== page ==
OTTAWA — Prime Minister Justin Trudeau says 240,000 people successfully applied for emergency relief amid the COVID-19 pandemic in the first few hours after the federal government opened the process this morning.
Only people with birthdays in the first three months of the year can apply for the Canada Emergency Response Benefit (CERB) today, with the process opening more widely each day this week.
The benefit offers $500-a-week payments for workers who have lost all their income.
Trudeau says changes to the program will come soon to offer help for people whose hours have been slashed, but who are still working a little.
He also is promising more details on how the government intends to help those who are earning less now than they would if they were receiving the 16-week benefit, citing care workers for the elderly as an example.
Trudeau didn’t say how many people have thus far today been unable to be approved for the benefit.
The Canada Revenue Agency, which is running the system, issued a request for patience as it expected large demand for the new benefit that the federal government expects to cost $24 billion.
Over the last two weeks, more than two million people have applied for employment insurance benefits, a giant spike from what the program normally sees even in previous recessions.
The outlook for the rest of the year has seen an equally dramatic drop from just a few weeks ago.
Two surveys from the Bank of Canada today provide a pre-pandemic picture of consumers’ and businesses’ plans for the disrupted year.
The survey of consumer expectations suggests more people anticipated searching for new jobs and expected they would quickly find something new, while fewer thought they would lose their jobs.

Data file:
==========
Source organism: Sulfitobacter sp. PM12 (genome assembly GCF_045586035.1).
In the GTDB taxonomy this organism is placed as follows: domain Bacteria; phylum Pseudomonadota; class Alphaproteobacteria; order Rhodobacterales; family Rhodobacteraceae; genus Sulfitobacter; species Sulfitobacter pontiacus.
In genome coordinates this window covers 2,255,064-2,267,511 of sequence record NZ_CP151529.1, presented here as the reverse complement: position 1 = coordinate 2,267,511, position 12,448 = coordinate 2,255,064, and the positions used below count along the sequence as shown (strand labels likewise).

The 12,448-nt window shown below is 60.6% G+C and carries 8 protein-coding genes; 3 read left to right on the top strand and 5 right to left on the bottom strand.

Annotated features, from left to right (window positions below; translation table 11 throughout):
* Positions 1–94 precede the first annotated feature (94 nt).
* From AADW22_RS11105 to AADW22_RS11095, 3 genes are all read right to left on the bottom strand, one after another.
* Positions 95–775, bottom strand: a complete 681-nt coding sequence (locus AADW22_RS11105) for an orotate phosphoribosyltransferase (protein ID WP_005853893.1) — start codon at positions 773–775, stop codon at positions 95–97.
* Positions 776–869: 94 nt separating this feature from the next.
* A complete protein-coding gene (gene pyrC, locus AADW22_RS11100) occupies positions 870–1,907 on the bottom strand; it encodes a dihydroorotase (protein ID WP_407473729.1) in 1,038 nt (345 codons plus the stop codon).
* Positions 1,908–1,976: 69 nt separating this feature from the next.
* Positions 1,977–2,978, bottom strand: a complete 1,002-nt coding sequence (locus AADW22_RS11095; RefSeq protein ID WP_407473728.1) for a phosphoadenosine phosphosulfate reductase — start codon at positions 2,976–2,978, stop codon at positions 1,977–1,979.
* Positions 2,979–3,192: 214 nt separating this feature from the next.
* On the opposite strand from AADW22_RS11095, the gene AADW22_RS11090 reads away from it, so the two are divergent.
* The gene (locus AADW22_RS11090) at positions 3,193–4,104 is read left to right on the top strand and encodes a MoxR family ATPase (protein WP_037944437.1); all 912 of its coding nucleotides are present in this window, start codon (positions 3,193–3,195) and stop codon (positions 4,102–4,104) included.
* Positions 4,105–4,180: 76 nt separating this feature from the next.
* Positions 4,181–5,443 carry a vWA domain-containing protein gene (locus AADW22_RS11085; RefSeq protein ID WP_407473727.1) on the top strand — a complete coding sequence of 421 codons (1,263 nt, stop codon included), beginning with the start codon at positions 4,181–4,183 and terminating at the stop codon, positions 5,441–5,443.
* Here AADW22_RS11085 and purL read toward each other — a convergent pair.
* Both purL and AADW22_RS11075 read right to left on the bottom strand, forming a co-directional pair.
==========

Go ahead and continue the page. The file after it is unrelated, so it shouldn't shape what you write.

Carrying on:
Household spending expectations continued to edge up faster than expectations for wage growth, which the bank says suggests consumers by mid-February weren’t becoming more cautious in their spending.
Results from the business-outlook survey suggest business sentiment had softened in most regions before the pandemic intensified.
Much of that sentiment emanated from the country’s oil-producing regions, where companies were generally less optimistic, pulling back on capital spending and hiring plans as they watched the price of oil fall.
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Companies told the central bank they expected the economic shock from low oil prices to be worse than what hit the sector in 2015 and the 2008 economic crisis. As one data point, capital spending was being cut by 30 per cent compared with 2019.
The reason, the bank says, was concern that financing was becoming harder to come by for companies that were also anticipating “a bottoming-out in the sector rather than a negative shock.”
The survey also suggests oil companies foresaw few layoffs unless low oil prices persisted over a longer period.
The belief was the benchmark price for crude, known as West Texas Intermediate, would be between US$30 and US$35 a barrel. The price to start the week was closer to US$28 a barrel.
By mid-March, restaurants, hotels and other service industries had seen a collapse in sales, had either closed or expected to soon, and were “drastically laying off staff or reducing staff hours in line with operations.” Others, the bank noted, were moving to food delivery and online sales to find new ways to earn money.
Manufacturers were anticipating temporary shutdowns and declining sales from challenged customers.
Grocery retailers and related transportation companies saw their sales reach “unprecedented levels” as workers were being told to stay at home.
This report by The Canadian Press was first published April 6, 2020.
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